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Best Practices for Attaching Wood to Concrete

Image 1Concrete is not the easiest material to work with, especially if you’re trying to build a structure (like a house) that involves the use of both concrete and wood products. Fortunately, there are many ways to make the transition from concrete floors and wall frames to wood floors and drywall. Most masonry contractors have their favorites, but the newer members of the crew might not. The following is a breakdown of the pros and cons of four versatile fasteners most often used for attaching wood to concrete.

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Cut nail

The easiest approach is simply to nail the wood to the concrete. Two common nail options are shown below: the cut nail and the concrete nail.

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Concrete nail

The cut nail has a square, tapered shape with a square tip. These nails are driven through a board and into concrete underneath, much like nailing a wood board to a wood floor. These nails are cheap, hold well (as long as they penetrate at least ¾ inch into the concrete) and are extremely hard to pull out.

Concrete nails are shaped like thick common nails. The shaft is surrounded with striations to improve holding power, and the steel is hardened so that it won’t bend when it hits the concrete. Like cut nails, these are affordable, hold very well and are difficult to remove. Both types require stout, accurate hammering and have a shear strength of 500 to 600 pounds.

Hardened screws can be driven into concrete as long as you first drill a proper-sized clearance hole. These screws come in a wide variety of shank diameters and lengths, along with several different head designs, including Phillips, slotted and heavy-duty hex. Typically, a package of these screws comes with a masonry drill bit sized to the screw diameter.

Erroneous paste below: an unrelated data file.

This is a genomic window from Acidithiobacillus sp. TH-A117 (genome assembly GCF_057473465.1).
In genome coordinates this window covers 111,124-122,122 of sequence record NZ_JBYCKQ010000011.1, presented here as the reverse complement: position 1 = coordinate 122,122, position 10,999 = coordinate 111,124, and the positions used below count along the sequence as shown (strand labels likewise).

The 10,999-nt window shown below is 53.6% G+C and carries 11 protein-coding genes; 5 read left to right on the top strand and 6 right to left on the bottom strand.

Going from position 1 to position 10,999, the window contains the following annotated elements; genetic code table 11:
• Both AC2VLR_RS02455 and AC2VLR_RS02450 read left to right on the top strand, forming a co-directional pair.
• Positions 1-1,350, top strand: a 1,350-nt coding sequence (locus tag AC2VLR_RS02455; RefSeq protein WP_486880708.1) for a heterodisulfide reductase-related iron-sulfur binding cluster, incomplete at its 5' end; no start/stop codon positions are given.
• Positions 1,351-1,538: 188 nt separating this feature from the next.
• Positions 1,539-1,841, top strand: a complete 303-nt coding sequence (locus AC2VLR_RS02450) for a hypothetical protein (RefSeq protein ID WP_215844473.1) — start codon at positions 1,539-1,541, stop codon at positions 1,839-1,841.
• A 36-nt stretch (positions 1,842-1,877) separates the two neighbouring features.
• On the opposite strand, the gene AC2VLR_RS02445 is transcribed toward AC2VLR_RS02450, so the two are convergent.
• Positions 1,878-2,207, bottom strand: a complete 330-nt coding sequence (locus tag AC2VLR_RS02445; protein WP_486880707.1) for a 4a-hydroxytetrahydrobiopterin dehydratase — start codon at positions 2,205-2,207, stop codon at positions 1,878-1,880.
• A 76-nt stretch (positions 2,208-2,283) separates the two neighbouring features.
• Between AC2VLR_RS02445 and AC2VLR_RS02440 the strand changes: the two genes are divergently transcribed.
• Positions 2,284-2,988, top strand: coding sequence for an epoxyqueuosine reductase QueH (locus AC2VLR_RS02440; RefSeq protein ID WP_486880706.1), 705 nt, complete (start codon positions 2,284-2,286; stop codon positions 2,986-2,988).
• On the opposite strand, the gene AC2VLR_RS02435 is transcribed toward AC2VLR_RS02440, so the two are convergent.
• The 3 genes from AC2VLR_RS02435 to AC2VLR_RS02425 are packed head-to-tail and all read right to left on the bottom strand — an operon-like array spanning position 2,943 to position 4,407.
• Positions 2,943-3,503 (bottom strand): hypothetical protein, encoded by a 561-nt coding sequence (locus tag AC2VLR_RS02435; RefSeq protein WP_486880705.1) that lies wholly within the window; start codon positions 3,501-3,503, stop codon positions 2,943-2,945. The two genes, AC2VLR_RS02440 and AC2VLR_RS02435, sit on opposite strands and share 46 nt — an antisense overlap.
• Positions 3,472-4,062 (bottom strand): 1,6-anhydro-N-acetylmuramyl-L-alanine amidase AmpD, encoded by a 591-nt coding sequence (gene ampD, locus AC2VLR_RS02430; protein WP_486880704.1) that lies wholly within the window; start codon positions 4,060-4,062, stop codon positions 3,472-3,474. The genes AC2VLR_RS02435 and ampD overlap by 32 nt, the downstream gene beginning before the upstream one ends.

To install them, position the wood part in place. Drill a clearance hole through the wood and into the concrete using a masonry drill. This is usually a much easier job than driving nails by hand. The shear strength is much higher, too — about two to four times as much, depending on diameter and length.

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Toggle Bolts

Toggle Bolts
Because of the prevalence of concrete block construction, hollow wall fasteners come into play on many jobs. They are installed by drilling a hole into the block until a void inside the block is reached. Then the two side wings on the bolt are squeezed together and pushed into the hole. When they enter the block void, the wings spread out again and can’t be pulled from the hole.

These bolts are also used for hanging wood parts (along with light fixtures and shower curtain rods) in areas between wood framing members inside walls. Toggle bolts are stronger than nails, with a shear rating between 550 and 1,700 pounds, but they’re not as strong as concrete screws.

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Steel anchor

Heavy-Duty Anchors